* KB-50J--Tanker B-50s with improved performance, via two extra General Electric J47 turbojets under the outer wings. (x112, converted)

* KB-50K--Tanker conversions of the TB-50H trainer aircraft. (x24, converted)

* RB-50B--All but one of the B-50Bs were converted into the recon role. These were fitted with nine cameras in four stations, weather instruments, and a bomb bay capsule holding the extra crew members. (x44, converted)

* RB-50E--Special photographic conversions of the RB-50B, modified at Wichita. (x14, converted)

* RB-50F--Conversions of the RB-50B, fitted with SHORAN navigation radar for special missions. (x14, converted)

* RB-50G--Conversions of the RB-50B, fitted with electronics countermeasures statios along with the SHORAN radar. (x15, converted)

* TB-50A--Trainer conversion of the B-50A. (x11, converted)

* TB-50D--Trainer conversion of the B-50D. (x11, converted)

* TB-50H--Newly built trainer planes. (x24)

* WB-50 --Weather reconnaissance conversion of the B-50.

* WB-50D--Weather reconnaissance conversions of outdated B-50Ds, fitted with meteorological equipment. (x36, converted)

* YB-50C--Version to be fitted with the Variable Discharge Turbine version of the R-4360 engine. None were built.

* B-54A--Proposed version of the YB-50C.

* RB-54A--Proposed reconnaissance version of the YB-50C.

Boeing B-50 Superfortress: Boeing B-50D pilot's station, taken March 13, 1951. (U.S. Air Force photo)Boeing B-50 Superfortress: Boeing B-50D pilot's station, taken March 13, 1951. (U.S. Air Force photo)

Specifications (B-50D)

General characteristics

* Crew: 8: Pilot, co-pilot, flight engineer, radio/electronic countermeasures operator, two side gunners, top gunner and tail gunner

* Length: 99 ft 0 in (30.2 m)

* Wingspan: 141 ft 3 in (43.1 m)

* Height: 32 ft 8 in (10.0 m)

* Wing area: 1736 ft² (161.3 m²)

* Empty weight: 80,610 lb (36,560 kg)

* Loaded weight: 121,850 lb (55,270 kg)

* Max takeoff weight: 173,000 lb (78,470 kg)

* Powerplant: 4× Pratt & Whitney R-4360 radial engines, 3,500 hp (2,600 kW) each

Performance

* Maximum speed: 395 mph (343 kn, 636 km/h)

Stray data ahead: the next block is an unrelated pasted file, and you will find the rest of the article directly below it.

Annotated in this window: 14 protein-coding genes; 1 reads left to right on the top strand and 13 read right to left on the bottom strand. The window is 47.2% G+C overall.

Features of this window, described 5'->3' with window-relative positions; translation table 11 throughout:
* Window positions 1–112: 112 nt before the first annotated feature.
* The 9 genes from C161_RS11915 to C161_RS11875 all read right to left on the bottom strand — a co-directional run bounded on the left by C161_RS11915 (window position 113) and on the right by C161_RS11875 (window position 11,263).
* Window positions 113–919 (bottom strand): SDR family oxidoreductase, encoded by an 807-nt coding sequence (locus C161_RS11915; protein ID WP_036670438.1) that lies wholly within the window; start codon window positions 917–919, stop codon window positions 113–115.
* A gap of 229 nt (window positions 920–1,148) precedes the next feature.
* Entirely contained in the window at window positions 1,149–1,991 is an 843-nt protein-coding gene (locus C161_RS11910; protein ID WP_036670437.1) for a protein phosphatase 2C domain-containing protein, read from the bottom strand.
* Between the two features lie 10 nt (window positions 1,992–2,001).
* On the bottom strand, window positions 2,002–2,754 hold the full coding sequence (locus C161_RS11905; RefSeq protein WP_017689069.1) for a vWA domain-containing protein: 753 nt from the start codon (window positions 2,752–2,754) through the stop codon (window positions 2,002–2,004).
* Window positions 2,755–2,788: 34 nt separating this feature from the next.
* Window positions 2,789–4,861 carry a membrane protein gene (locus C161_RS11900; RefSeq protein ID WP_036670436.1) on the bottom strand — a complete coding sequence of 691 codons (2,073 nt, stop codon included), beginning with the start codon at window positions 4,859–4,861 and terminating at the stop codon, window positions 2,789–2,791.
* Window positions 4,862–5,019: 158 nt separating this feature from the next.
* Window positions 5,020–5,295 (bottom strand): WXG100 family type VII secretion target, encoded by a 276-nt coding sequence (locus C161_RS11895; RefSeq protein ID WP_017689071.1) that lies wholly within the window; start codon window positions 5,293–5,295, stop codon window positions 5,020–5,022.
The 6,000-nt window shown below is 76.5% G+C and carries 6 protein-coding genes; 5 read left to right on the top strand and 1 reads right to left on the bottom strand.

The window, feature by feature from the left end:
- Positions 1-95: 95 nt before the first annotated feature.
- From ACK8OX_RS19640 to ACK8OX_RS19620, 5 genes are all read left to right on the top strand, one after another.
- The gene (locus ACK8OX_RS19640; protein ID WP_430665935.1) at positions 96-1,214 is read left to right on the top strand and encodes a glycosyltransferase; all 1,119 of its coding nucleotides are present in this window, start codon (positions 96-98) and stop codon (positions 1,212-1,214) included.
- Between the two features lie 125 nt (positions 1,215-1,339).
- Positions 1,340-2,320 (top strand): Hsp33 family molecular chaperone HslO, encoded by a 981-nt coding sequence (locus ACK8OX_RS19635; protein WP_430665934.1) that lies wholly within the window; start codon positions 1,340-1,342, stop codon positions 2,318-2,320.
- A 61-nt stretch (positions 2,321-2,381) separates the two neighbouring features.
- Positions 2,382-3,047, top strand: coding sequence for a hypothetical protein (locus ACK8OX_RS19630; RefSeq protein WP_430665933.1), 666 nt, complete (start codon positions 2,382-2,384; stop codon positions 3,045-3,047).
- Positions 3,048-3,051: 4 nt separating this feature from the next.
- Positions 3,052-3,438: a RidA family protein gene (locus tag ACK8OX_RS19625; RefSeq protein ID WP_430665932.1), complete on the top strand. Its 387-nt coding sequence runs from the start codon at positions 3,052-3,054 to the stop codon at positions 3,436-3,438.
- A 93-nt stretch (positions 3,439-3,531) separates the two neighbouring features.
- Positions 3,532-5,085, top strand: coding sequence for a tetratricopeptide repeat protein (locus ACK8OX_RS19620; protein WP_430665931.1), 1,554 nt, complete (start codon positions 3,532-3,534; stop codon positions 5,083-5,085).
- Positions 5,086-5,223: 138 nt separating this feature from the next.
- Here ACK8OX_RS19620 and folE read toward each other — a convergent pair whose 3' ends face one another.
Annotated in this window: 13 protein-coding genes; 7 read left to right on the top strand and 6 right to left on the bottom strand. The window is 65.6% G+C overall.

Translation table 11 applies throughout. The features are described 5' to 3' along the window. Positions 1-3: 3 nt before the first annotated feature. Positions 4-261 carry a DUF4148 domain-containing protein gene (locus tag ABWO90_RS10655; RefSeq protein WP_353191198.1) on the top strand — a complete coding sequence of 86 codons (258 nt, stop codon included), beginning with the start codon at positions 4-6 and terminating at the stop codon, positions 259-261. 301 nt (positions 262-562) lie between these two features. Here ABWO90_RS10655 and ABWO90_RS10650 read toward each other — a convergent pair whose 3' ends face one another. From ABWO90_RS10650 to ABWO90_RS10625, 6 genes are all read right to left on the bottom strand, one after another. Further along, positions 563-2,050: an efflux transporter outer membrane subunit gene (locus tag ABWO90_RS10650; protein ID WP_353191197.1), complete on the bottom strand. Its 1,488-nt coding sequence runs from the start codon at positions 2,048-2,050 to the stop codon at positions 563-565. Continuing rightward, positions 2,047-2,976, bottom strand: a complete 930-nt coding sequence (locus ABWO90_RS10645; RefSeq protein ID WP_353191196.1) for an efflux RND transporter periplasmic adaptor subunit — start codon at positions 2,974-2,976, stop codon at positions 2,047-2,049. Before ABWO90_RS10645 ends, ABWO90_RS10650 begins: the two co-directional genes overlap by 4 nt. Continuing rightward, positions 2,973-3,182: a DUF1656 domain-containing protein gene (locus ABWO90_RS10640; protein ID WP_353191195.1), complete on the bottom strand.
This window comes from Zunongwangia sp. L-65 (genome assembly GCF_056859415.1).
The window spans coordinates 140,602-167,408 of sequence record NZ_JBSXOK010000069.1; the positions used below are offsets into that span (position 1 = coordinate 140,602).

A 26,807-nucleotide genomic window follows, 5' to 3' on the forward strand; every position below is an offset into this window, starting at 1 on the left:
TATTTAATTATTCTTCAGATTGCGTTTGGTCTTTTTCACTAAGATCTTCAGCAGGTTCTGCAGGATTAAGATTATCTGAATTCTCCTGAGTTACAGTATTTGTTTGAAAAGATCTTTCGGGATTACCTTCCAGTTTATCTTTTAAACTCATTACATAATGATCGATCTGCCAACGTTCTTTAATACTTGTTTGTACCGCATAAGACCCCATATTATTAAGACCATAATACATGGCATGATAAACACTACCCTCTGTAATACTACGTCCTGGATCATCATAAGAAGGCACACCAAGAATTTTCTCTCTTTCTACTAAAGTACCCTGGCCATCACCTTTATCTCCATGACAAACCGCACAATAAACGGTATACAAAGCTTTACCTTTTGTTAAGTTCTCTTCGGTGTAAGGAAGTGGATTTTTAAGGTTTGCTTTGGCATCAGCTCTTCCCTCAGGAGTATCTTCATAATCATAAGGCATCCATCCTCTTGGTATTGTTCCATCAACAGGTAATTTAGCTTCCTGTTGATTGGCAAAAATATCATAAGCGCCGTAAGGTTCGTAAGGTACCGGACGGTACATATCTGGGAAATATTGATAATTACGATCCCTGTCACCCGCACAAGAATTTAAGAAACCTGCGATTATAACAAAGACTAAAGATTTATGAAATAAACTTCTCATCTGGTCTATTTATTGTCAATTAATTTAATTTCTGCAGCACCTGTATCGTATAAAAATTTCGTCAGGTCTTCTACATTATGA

* Cruise speed: 244 mph (212 kn, 393 km/h)

* Combat radius: 2,100 NM (2,400 mi, 3,860 km)

* Ferry range: 5,000 NM (5,760 mi, 9,270 km)

* Service ceiling 36,650 ft (11,170 m)

* Rate of climb: 2,225 ft/min (11.3 m/s)

* Wing loading: 70.19 lb/ft² (343 kg/m²)

* Power/mass: 0.115 hp/lb (193 W/kg)

Armament

* Guns:

o 12× .50 in (12.7 mm) M2 Browning machine guns in remote controlled turrets

o 1× 20 mm (0.787 in) cannon in tail

* Bombs:

o 20,000 lb (9,100 kg) internally

o 8,000 lb (3,600 kg) on external hardpoints

More photos:

Boeing B-50 Superfortress: Boeing WB-50D. (U.S. Air Force photo)Boeing B-50 Superfortress: Boeing WB-50D. (U.S. Air Force photo)

Boeing B-50 Superfortress: Boeing WB-50D (S/N 48-108) in flight. Originally B-50D-100-BO. (U.S. Air Force photo)Boeing B-50 Superfortress: Boeing WB-50D (S/N 48-108) in flight. Originally B-50D-100-BO. (U.S. Air Force photo)

Boeing B-50 Superfortress: Formation of B-50A-1-BO (S/N 46-002, the first B-50A built), B-50A-20-BO (S/N 46-044) and B-50A-20-BO (S/N 46-021). (U.S. Air Force photo)Boeing B-50 Superfortress: Formation of B-50A-1-BO (S/N 46-002, the first B-50A built), B-50A-20-BO (S/N 46-044) and B-50A-20-BO (S/N 46-021). (U.S. Air Force photo)Boeing B-50 Superfortress: Formation of B-50A-1-BO (S/N 46-002, the first B-50A built), B-50A-20-BO (S/N 46-044) and B-50A-20-BO (S/N 46-021). (U.S. Air Force photo)Boeing B-50 Superfortress: Formation of B-50A-1-BO (S/N 46-002, the first B-50A built), B-50A-20-BO (S/N 46-044) and B-50A-20-BO (S/N 46-021). (U.S. Air Force photo)

Boeing B-50 Superfortress: Boeing B-50A-15-BO (S/N 46-026) in flight. (U.S. Air Force photo)Boeing B-50 Superfortress: Boeing B-50A-15-BO (S/N 46-026) in flight. (U.S. Air Force photo)